THE USB IMPLEMENTERS FORUM has finalised the standard for the USB C interface after two years of planning.
As we reported last December, the USB C standard includes a number of big changes that will bring it into line with modern devices.
The biggest change is the new USB C socket that is designed to replace the USB A and micro USB connectors and features an equilateral plug design for the first time. This means that it can be inserted in either orientation, bringing it into line with Apple's proprietary Lightning connector.
The new interface encompasses the USB 3.1 standard, which has had its bus power provision future proofed with scalable charging and a power rating of up to 100 Watts.
Data transfer can reach the new Superspeed USB standard of 10Gbps, and all this from an interface that is roughly equivalent to the traditional USB B in size. The USB B socket has fallen out of favour in recent years, but you'll probably find one on the back of your printer, while the USB C connector is flat like the Thunderbolt or micro USB connector.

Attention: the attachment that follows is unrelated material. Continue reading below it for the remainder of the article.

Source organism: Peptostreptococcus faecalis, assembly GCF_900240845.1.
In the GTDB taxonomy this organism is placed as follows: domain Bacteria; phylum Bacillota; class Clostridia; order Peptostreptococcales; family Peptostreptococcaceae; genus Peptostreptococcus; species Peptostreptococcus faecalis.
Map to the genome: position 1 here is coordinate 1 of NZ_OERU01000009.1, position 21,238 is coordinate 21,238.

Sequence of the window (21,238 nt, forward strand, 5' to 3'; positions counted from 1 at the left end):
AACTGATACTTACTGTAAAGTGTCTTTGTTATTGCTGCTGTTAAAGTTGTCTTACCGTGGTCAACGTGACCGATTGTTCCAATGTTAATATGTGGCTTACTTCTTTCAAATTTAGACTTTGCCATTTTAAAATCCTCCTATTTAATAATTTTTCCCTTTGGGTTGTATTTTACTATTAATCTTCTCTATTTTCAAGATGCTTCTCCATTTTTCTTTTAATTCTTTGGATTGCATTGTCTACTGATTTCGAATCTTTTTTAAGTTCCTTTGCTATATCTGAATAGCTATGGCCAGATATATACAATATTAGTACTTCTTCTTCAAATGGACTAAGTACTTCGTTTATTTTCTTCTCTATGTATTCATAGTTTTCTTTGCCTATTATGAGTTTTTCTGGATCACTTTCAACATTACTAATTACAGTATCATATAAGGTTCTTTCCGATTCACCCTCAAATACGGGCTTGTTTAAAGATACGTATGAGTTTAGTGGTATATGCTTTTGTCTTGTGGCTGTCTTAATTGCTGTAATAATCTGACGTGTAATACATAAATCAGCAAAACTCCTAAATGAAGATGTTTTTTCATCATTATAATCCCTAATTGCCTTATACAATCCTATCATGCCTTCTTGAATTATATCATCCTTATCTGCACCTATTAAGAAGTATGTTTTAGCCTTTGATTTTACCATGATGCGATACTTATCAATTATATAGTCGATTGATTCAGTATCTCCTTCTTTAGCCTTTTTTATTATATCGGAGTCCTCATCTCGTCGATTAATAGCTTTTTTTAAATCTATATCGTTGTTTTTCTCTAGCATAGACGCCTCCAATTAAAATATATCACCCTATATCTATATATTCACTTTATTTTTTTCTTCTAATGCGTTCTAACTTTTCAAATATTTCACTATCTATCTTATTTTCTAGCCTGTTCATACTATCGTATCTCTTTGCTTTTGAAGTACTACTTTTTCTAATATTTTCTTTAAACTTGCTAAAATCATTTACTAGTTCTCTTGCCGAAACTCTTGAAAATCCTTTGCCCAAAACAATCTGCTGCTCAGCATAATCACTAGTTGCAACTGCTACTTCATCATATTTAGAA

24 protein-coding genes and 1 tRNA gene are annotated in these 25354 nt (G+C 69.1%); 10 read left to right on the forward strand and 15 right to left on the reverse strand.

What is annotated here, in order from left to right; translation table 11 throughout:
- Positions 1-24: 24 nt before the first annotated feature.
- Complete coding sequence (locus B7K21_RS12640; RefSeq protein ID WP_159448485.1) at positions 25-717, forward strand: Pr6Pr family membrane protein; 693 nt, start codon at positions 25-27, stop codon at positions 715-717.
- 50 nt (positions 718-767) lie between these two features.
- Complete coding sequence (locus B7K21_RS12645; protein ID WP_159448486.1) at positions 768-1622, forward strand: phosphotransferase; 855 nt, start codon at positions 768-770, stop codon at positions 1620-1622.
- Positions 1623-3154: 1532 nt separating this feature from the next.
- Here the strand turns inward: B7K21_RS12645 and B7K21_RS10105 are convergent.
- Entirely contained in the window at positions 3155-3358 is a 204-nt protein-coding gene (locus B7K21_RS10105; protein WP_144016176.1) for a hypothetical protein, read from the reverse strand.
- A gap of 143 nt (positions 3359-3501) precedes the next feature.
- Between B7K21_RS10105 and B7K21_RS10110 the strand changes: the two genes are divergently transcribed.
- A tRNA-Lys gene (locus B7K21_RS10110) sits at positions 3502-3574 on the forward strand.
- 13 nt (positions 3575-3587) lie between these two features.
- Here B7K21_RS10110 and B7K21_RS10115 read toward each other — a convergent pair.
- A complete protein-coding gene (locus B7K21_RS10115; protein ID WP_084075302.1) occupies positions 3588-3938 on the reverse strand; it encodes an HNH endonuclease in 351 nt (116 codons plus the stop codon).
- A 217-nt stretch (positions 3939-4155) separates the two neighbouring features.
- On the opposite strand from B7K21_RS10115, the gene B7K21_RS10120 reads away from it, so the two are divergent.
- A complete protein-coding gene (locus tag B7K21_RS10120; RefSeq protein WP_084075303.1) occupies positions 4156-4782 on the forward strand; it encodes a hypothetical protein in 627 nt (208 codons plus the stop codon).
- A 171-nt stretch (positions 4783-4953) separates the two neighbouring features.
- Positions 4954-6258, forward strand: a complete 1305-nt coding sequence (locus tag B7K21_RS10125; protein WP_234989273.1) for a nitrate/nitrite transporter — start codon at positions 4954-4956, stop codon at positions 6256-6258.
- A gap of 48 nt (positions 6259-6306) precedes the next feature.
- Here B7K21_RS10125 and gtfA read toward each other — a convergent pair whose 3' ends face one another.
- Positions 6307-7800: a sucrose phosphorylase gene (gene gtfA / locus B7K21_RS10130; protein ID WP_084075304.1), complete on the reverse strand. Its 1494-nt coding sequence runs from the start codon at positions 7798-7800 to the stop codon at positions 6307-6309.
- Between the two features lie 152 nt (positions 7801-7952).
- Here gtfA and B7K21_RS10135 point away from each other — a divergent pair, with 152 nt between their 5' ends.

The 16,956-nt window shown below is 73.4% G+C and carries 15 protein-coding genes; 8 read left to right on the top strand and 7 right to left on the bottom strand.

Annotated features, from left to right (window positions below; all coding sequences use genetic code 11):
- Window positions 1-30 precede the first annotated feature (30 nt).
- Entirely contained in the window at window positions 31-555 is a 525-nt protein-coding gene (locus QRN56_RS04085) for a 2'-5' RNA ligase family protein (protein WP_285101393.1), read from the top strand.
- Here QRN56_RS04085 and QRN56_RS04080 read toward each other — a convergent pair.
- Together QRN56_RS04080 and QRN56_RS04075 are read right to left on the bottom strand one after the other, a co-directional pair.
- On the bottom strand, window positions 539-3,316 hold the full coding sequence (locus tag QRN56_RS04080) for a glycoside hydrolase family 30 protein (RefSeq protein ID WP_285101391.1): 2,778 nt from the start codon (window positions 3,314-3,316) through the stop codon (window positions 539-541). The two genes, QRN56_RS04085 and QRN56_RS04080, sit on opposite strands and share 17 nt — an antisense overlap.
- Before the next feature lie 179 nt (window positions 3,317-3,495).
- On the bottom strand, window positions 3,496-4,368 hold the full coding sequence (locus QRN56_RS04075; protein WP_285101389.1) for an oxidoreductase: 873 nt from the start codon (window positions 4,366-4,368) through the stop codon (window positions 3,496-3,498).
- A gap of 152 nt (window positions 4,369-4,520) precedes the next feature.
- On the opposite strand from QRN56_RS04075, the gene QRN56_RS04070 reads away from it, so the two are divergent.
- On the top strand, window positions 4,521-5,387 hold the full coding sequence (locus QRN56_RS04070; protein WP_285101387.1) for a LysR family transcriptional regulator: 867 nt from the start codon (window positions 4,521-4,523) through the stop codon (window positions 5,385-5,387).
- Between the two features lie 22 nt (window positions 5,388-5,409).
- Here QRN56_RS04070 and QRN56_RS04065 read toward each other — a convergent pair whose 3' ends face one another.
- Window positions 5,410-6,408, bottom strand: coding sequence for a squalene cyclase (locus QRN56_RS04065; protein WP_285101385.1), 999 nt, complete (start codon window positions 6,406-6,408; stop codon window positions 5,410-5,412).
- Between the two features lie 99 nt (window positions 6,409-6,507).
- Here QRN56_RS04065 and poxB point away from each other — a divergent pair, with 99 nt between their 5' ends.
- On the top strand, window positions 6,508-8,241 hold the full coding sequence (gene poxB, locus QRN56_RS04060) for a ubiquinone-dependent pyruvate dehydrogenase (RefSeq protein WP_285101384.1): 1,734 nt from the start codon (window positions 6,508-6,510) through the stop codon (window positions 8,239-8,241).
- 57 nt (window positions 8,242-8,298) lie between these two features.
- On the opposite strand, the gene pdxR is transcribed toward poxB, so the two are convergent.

There is a downside to all this innovation. While USB 3.1 is backwards compatible, the USB C connector is, for obvious reasons, not. Until the world's hardware has had a chance to catch up, adapters and transformers will be the order of the day as legacy accessories connect to newer host devices and vice versa.
The new reversible USB C connector design is ideal for the left handed, trapeze artists, or those living in the southern hemisphere. It is not known at this stage whether the data will flow the other way through the cable if it is plugged in upside-down. µ
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